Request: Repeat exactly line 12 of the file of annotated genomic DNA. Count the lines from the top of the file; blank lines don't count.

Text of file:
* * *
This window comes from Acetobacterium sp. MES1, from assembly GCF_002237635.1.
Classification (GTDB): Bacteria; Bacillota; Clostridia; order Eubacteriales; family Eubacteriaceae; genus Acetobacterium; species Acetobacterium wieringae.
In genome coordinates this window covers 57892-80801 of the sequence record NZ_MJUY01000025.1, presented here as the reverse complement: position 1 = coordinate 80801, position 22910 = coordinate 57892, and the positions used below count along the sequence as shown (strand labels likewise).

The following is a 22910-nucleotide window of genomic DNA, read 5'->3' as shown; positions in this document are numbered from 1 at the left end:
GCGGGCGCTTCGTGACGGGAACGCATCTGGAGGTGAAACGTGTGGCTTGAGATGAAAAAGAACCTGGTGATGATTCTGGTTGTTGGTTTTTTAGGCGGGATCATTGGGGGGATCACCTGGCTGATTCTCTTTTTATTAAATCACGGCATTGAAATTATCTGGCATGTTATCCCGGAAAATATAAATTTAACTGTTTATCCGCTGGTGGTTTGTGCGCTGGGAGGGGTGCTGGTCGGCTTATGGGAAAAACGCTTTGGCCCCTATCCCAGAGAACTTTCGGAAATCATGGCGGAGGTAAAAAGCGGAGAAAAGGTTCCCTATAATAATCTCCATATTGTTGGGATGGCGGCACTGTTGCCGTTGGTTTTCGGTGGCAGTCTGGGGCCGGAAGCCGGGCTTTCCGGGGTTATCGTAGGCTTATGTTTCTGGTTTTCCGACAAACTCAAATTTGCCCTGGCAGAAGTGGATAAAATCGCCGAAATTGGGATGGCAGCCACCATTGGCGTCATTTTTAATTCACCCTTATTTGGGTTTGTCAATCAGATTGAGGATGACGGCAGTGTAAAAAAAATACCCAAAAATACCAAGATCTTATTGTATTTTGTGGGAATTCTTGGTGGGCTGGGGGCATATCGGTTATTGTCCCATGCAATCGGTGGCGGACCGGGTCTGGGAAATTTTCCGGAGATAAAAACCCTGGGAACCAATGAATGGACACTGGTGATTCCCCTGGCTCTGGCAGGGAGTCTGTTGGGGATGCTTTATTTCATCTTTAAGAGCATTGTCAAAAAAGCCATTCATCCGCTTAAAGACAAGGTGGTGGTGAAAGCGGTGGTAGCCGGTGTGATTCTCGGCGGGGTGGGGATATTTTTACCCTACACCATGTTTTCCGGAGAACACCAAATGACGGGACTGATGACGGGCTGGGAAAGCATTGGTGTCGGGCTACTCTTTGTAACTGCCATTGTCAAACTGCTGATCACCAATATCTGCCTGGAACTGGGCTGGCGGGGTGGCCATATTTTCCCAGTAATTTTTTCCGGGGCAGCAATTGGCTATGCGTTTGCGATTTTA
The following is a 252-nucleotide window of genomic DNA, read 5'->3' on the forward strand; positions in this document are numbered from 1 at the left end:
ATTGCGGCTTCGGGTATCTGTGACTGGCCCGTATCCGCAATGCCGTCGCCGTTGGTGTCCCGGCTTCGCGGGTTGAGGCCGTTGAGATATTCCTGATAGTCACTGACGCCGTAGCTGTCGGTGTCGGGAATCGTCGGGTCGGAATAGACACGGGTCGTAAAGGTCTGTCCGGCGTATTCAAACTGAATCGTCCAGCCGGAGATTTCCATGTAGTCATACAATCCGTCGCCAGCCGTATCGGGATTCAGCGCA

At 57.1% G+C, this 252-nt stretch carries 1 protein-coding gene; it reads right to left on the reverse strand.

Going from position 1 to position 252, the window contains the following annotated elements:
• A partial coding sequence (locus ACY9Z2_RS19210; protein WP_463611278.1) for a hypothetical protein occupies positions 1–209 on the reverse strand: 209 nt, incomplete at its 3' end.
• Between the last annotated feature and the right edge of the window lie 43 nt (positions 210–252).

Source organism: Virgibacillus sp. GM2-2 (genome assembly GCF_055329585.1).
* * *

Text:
Source organism: Virgibacillus sp. GM2-2 (genome assembly GCF_055329585.1).